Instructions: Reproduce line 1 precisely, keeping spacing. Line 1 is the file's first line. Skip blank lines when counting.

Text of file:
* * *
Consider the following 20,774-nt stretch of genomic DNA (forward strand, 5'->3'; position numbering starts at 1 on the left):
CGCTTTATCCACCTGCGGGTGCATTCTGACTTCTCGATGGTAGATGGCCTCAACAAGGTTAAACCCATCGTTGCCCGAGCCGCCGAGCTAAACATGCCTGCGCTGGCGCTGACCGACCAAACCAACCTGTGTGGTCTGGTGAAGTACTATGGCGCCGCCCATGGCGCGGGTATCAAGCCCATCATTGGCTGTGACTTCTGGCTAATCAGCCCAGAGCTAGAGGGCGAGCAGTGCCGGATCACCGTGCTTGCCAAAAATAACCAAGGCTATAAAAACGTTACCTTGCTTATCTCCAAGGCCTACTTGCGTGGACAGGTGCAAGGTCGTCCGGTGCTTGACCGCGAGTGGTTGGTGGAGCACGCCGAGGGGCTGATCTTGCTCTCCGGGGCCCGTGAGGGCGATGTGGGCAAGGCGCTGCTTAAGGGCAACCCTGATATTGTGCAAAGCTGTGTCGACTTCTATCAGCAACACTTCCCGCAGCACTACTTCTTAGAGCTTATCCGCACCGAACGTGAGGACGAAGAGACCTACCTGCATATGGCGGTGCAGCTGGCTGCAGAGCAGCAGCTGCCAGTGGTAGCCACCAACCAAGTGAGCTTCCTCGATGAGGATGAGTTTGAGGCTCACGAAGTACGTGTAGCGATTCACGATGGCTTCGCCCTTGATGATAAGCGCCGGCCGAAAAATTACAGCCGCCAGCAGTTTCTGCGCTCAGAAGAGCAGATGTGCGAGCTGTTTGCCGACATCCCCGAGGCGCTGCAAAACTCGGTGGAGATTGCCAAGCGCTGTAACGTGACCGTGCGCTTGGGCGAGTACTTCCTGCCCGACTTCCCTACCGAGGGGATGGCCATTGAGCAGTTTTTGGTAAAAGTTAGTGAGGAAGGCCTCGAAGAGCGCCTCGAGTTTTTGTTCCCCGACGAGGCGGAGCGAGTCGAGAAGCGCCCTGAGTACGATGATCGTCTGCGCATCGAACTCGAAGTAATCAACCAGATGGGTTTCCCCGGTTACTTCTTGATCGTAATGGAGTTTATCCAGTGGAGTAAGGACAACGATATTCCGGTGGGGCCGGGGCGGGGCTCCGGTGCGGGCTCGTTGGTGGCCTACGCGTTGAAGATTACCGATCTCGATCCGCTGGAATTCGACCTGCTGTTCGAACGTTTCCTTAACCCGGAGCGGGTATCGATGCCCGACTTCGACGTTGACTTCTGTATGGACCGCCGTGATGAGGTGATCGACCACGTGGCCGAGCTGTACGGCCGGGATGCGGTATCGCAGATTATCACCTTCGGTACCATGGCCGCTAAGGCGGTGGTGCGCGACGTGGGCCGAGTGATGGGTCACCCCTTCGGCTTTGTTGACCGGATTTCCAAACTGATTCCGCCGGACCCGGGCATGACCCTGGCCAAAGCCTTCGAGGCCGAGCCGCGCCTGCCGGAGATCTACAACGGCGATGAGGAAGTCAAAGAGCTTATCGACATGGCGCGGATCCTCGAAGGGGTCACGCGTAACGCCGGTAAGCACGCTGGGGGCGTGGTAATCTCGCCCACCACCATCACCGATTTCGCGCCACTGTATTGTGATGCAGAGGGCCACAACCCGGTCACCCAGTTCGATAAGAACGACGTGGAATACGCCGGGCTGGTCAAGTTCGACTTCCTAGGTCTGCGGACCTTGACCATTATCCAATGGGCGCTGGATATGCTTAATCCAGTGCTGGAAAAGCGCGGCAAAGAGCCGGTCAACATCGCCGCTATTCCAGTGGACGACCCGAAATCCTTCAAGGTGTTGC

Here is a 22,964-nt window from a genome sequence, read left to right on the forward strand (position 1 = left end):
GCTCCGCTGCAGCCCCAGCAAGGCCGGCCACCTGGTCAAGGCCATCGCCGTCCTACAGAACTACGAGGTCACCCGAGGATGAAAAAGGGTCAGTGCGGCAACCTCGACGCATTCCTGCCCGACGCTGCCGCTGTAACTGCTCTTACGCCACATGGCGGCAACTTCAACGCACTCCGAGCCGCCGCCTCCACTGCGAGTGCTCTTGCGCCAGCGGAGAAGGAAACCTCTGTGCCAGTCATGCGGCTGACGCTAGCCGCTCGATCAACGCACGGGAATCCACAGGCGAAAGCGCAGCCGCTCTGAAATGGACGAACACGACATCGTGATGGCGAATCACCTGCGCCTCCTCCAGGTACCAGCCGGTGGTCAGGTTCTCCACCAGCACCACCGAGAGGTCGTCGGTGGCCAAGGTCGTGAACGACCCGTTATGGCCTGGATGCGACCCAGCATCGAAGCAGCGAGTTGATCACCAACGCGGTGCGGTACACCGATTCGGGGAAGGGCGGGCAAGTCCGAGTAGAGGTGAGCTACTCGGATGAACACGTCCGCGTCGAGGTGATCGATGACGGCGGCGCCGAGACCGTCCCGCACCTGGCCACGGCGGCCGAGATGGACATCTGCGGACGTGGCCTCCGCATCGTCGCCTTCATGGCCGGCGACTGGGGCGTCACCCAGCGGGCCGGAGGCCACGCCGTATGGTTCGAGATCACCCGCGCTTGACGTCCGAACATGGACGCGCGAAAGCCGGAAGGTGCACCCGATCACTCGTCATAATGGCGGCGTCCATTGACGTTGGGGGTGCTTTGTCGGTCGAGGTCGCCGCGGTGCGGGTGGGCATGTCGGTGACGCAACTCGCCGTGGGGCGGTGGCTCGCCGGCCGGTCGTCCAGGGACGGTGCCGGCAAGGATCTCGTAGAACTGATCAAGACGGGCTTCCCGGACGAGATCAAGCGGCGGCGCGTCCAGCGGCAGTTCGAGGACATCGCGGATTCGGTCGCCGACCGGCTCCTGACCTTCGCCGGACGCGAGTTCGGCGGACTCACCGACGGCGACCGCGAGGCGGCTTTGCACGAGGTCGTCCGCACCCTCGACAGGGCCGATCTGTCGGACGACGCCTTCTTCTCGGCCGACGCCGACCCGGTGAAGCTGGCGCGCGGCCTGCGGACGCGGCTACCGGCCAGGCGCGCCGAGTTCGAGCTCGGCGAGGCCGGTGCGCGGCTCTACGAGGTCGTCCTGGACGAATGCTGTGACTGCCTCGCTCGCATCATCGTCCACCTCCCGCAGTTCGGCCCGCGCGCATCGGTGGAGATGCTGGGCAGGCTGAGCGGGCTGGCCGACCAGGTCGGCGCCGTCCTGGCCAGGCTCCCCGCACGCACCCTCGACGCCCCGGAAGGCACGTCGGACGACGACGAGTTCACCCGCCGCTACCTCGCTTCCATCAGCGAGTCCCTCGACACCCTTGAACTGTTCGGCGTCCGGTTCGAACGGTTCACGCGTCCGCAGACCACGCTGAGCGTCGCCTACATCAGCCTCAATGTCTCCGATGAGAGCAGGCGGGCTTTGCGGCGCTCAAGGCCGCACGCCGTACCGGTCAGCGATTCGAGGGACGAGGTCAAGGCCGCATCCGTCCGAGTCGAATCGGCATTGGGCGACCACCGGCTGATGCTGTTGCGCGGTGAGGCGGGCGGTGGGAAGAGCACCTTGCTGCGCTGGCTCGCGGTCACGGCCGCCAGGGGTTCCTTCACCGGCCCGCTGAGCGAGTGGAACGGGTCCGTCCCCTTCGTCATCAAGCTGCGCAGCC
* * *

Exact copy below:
Consider the following 20,774-nt stretch of genomic DNA (forward strand, 5'->3'; position numbering starts at 1 on the left):